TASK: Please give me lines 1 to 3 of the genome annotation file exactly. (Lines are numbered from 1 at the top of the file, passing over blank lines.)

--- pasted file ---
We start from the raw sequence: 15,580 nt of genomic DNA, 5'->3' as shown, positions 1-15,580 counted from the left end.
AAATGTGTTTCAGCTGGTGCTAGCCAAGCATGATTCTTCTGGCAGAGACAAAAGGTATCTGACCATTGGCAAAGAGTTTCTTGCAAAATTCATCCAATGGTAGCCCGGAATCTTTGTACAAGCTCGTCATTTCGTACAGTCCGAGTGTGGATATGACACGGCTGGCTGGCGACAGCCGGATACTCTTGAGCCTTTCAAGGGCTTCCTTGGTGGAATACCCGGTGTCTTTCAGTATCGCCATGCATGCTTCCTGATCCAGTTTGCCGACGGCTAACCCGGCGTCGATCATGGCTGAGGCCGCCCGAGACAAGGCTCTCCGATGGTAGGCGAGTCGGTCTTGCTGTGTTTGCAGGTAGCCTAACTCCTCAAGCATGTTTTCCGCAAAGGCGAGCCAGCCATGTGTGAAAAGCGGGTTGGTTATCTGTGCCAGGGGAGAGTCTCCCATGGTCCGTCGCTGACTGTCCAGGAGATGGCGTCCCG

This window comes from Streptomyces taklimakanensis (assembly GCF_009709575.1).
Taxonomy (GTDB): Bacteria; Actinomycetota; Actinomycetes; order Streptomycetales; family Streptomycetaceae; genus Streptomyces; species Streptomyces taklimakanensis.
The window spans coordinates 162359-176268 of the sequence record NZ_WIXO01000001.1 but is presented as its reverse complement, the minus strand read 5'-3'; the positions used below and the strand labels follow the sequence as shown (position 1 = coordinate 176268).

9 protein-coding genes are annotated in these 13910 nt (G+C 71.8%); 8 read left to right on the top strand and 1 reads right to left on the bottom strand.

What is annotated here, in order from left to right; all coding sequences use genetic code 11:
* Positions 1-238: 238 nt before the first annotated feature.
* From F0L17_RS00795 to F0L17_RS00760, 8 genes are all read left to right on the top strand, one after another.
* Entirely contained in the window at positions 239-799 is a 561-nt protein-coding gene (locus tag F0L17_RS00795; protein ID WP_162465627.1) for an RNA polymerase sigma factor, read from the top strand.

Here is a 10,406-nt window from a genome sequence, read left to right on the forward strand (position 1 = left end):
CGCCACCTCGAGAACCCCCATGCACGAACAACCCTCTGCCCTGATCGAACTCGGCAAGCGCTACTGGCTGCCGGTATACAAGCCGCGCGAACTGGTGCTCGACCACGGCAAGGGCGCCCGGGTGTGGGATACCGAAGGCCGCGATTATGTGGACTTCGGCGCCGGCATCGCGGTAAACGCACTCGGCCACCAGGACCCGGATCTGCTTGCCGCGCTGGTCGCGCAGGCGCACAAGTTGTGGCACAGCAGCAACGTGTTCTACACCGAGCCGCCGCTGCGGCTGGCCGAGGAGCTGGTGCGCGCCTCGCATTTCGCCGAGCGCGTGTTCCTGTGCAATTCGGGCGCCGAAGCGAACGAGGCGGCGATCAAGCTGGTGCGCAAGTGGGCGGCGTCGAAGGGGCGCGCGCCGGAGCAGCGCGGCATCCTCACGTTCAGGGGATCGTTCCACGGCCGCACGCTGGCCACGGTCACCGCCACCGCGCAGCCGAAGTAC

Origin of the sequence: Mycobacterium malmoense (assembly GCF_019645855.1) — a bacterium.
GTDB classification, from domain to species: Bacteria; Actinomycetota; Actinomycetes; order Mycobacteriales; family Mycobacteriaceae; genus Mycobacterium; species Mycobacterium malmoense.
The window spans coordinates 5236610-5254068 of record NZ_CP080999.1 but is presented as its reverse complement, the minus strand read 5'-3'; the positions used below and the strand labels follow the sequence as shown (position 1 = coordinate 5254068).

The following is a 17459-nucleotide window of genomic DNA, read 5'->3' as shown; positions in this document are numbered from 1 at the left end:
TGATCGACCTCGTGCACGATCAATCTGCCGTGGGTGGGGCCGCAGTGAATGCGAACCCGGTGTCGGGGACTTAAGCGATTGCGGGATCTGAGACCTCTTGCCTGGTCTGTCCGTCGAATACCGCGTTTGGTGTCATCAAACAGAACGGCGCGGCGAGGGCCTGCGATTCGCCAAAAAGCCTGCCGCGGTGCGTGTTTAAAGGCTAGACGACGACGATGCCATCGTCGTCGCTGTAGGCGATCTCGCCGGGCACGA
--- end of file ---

We start from the raw sequence: 15,580 nt of genomic DNA, 5'->3' as shown, positions 1-15,580 counted from the left end.
AAATGTGTTTCAGCTGGTGCTAGCCAAGCATGATTCTTCTGGCAGAGACAAAAGGTATCTGACCATTGGCAAAGAGTTTCTTGCAAAATTCATCCAATGGTAGCCCGGAATCTTTGTACAAGCTCGTCATTTCGTACAGTCCGAGTGTGGATATGACACGGCTGGCTGGCGACAGCCGGATACTCTTGAGCCTTTCAAGGGCTTCCTTGGTGGAATACCCGGTGTCTTTCAGTATCGCCATGCATGCTTCCTGATCCAGTTTGCCGACGGCTAACCCGGCGTCGATCATGGCTGAGGCCGCCCGAGACAAGGCTCTCCGATGGTAGGCGAGTCGGTCTTGCTGTGTTTGCAGGTAGCCTAACTCCTCAAGCATGTTTTCCGCAAAGGCGAGCCAGCCATGTGTGAAAAGCGGGTTGGTTATCTGTGCCAGGGGAGAGTCTCCCATGGTCCGTCGCTGACTGTCCAGGAGATGGCGTCCCG

This window comes from Streptomyces taklimakanensis (assembly GCF_009709575.1).